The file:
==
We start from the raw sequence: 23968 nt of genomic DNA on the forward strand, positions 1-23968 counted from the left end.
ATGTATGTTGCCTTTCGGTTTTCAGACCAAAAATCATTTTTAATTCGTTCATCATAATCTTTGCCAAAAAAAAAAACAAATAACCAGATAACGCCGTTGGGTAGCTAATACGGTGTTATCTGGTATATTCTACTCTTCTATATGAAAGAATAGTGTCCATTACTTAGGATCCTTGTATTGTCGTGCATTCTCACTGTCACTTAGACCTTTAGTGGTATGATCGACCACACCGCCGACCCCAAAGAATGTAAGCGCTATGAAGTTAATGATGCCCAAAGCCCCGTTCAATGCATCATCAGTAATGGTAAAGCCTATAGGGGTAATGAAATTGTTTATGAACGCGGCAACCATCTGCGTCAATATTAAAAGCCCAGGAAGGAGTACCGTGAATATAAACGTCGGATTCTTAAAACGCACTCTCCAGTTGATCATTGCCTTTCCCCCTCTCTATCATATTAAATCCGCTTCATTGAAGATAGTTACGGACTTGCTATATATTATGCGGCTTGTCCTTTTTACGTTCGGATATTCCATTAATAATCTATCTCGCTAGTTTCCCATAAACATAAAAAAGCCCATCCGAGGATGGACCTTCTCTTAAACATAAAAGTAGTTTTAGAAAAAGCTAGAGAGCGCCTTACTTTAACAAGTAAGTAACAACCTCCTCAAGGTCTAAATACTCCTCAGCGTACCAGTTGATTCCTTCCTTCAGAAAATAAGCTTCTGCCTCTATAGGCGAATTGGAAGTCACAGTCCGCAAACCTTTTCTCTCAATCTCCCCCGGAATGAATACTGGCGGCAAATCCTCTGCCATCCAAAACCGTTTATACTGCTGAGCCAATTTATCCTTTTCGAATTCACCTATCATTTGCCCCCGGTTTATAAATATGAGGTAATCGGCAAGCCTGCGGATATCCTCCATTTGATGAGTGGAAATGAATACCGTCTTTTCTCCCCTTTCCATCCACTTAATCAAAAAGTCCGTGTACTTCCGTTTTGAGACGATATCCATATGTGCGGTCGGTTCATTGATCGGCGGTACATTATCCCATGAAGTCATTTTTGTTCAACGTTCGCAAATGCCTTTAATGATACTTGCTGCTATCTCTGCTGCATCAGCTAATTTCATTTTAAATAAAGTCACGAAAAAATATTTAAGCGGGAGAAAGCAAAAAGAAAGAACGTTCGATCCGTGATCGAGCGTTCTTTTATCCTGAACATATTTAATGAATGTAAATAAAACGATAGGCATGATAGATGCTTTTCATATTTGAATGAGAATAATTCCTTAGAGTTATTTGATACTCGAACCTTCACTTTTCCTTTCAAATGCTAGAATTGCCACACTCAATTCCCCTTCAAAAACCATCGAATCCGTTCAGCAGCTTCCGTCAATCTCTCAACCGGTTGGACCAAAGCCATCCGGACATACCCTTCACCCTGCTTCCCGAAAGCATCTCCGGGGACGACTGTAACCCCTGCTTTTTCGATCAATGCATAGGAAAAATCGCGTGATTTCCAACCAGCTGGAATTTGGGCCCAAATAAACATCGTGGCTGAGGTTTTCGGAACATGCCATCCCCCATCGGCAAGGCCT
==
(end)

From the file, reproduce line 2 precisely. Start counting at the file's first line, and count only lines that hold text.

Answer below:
ATGTATGTTGCCTTTCGGTTTTCAGACCAAAAATCATTTTTAATTCGTTCATCATAATCTTTGCCAAAAAAAAAAACAAATAACCAGATAACGCCGTTGGGTAGCTAATACGGTGTTATCTGGTATATTCTACTCTTCTATATGAAAGAATAGTGTCCATTACTTAGGATCCTTGTATTGTCGTGCATTCTCACTGTCACTTAGACCTTTAGTGGTATGATCGACCACACCGCCGACCCCAAAGAATGTAAGCGCTATGAAGTTAATGATGCCCAAAGCCCCGTTCAATGCATCATCAGTAATGGTAAAGCCTATAGGGGTAATGAAATTGTTTATGAACGCGGCAACCATCTGCGTCAATATTAAAAGCCCAGGAAGGAGTACCGTGAATATAAACGTCGGATTCTTAAAACGCACTCTCCAGTTGATCATTGCCTTTCCCCCTCTCTATCATATTAAATCCGCTTCATTGAAGATAGTTACGGACTTGCTATATATTATGCGGCTTGTCCTTTTTACGTTCGGATATTCCATTAATAATCTATCTCGCTAGTTTCCCATAAACATAAAAAAGCCCATCCGAGGATGGACCTTCTCTTAAACATAAAAGTAGTTTTAGAAAAAGCTAGAGAGCGCCTTACTTTAACAAGTAAGTAACAACCTCCTCAAGGTCTAAATACTCCTCAGCGTACCAGTTGATTCCTTCCTTCAGAAAATAAGCTTCTGCCTCTATAGGCGAATTGGAAGTCACAGTCCGCAAACCTTTTCTCTCAATCTCCCCCGGAATGAATACTGGCGGCAAATCCTCTGCCATCCAAAACCGTTTATACTGCTGAGCCAATTTATCCTTTTCGAATTCACCTATCATTTGCCCCCGGTTTATAAATATGAGGTAATCGGCAAGCCTGCGGATATCCTCCATTTGATGAGTGGAAATGAATACCGTCTTTTCTCCCCTTTCCATCCACTTAATCAAAAAGTCCGTGTACTTCCGTTTTGAGACGATATCCATATGTGCGGTCGGTTCATTGATCGGCGGTACATTATCCCATGAAGTCATTTTTGTTCAACGTTCGCAAATGCCTTTAATGATACTTGCTGCTATCTCTGCTGCATCAGCTAATTTCATTTTAAATAAAGTCACGAAAAAATATTTAAGCGGGAGAAAGCAAAAAGAAAGAACGTTCGATCCGTGATCGAGCGTTCTTTTATCCTGAACATATTTAATGAATGTAAATAAAACGATAGGCATGATAGATGCTTTTCATATTTGAATGAGAATAATTCCTTAGAGTTATTTGATACTCGAACCTTCACTTTTCCTTTCAAATGCTAGAATTGCCACACTCAATTCCCCTTCAAAAACCATCGAATCCGTTCAGCAGCTTCCGTCAATCTCTCAACCGGTTGGACCAAAGCCATCCGGACATACCCTTCACCCTGCTTCCCGAAAGCATCTCCGGGGACGACTGTAACCCCTGCTTTTTCGATCAATGCATAGGAAAAATCGCGTGATTTCCAACCAGCTGGAATTTGGGCCCAAATAAACATCGTGGCTGAGGTTTTCGGAACATGCCATCCCCCATCGGCAAGGCCT